But there is still another much more striking proof: a great culture has held these matters and symbols as its religious and philosophical teachings for more than two thousand years—namely India.
Here we find the historical parallels to the series of images which arose spontaneously in the circle of Jungian patients.
Thereby proof is also given that these inner processes are not influenced by Dr. Jung’s point of view but rather correspond to a primordial structure of the psyche.
The parallels are above all found in Indian tantrism (tantra means book).
Tantrism is a movement which sprang up at a time when medieval Buddhism was deeply mixed with Hindu elements; that is to say, when Hinayana-Buddhism (the small vehicle) foundered in India and developed into Mahayana-Buddhism (the great vehicle) in Mongolia.
That period of Buddhism when the Mahayana branch split off is one of peculiar syncretism: Hinduism redressed Buddhism through the practice of meditation in such a way that several intermediary forms were hardly recognizable as Buddhism any longer.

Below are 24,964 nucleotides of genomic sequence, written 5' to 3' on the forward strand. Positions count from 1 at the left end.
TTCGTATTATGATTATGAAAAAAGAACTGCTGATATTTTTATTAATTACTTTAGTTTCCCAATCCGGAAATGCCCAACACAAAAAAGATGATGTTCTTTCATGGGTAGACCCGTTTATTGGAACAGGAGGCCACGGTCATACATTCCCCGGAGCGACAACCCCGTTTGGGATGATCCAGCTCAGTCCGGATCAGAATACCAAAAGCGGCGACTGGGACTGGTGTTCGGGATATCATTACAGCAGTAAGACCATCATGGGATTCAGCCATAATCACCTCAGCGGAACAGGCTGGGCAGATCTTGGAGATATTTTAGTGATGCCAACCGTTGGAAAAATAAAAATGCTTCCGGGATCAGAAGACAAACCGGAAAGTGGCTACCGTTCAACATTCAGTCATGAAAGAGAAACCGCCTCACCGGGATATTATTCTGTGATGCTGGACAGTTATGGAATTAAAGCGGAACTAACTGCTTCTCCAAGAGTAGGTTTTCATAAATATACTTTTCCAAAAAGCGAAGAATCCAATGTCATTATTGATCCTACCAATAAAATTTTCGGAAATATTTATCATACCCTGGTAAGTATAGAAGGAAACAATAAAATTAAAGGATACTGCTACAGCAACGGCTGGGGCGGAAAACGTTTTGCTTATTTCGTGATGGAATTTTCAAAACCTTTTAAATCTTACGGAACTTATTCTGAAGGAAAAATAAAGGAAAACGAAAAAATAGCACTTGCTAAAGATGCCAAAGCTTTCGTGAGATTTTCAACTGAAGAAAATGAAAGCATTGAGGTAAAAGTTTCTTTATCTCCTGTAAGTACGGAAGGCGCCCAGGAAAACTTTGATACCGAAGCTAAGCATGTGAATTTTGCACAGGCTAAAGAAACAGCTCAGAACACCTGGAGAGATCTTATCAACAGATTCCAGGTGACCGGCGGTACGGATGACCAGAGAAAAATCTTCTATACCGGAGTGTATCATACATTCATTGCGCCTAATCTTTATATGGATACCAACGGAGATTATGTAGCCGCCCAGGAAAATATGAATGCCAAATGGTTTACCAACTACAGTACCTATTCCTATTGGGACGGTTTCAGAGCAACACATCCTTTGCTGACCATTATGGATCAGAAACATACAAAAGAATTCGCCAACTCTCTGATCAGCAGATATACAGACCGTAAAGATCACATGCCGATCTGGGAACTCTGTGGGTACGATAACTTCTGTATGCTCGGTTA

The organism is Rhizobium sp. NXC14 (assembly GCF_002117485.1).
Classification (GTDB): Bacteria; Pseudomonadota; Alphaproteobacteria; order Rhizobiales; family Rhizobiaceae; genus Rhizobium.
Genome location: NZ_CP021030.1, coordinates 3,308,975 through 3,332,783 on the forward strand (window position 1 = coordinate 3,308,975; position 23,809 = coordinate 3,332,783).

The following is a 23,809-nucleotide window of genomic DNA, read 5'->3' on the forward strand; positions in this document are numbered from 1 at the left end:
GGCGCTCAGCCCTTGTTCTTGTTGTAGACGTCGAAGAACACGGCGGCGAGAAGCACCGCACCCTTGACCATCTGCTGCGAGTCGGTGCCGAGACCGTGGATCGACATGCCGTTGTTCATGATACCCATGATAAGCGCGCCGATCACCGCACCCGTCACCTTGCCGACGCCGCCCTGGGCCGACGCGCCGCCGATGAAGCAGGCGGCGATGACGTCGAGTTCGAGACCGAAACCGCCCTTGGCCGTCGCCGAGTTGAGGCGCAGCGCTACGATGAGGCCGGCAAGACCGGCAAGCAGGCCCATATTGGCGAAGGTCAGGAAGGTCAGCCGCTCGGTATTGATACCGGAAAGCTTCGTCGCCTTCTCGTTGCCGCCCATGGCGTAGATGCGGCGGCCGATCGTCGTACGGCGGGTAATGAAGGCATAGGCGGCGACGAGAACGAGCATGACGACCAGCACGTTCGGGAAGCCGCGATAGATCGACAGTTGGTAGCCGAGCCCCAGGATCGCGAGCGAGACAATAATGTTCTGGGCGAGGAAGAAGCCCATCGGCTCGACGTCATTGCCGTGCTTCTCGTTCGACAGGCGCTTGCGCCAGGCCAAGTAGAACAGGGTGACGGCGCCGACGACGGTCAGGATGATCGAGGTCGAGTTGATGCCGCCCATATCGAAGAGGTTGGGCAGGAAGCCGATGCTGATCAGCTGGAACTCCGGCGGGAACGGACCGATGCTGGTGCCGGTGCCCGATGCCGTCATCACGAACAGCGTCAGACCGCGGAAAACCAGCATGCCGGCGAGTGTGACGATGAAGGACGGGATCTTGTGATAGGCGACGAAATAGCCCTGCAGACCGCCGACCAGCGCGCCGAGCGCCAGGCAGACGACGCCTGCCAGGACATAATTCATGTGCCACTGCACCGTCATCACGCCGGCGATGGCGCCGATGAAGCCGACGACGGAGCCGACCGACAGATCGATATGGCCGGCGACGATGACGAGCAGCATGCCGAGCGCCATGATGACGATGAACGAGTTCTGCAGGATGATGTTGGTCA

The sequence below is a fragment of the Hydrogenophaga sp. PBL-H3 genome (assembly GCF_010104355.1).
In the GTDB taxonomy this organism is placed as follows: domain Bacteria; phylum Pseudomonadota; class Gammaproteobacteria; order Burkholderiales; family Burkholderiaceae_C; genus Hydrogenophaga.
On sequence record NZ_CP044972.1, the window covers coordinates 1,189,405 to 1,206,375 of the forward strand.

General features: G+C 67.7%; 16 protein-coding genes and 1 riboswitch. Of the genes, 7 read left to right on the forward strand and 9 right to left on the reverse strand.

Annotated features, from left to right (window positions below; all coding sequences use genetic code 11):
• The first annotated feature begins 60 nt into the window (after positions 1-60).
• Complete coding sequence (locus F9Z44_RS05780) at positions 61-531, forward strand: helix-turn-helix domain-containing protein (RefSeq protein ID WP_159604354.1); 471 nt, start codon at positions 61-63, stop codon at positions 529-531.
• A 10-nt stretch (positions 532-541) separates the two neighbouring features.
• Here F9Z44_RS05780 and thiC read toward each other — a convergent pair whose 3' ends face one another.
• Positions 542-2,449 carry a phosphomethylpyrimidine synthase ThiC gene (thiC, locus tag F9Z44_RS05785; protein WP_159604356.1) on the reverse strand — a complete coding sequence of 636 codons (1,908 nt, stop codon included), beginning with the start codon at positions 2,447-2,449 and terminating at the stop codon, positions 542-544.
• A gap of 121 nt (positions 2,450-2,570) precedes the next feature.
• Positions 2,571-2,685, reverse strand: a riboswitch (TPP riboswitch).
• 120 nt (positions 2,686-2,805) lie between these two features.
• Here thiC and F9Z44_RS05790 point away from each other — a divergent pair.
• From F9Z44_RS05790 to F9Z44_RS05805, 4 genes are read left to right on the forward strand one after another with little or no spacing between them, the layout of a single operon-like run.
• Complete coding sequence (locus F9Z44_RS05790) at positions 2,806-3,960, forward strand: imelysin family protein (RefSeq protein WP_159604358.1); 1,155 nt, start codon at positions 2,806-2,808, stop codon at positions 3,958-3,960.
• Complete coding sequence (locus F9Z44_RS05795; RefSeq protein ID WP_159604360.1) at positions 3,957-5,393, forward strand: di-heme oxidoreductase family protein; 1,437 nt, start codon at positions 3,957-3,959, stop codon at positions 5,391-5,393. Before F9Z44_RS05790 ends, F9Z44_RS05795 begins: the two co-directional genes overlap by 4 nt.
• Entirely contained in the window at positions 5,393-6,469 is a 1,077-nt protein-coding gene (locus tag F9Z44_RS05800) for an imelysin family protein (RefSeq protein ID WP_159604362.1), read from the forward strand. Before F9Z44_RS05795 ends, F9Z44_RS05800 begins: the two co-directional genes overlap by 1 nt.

The religious form of Shivaism contained mainly tantric ideas.
The middle-Buddhist yoga practice divides into two trends: sadhana and vajrayana.
In the magic rituals of sadhana practice mantras (power words) play a role.
By way of the mantra it is possible to call forth the god.
The emergence of the vision of the god is supported by a yantra (mandala).
A yantra is a cult image, in the center of which the god is depicted.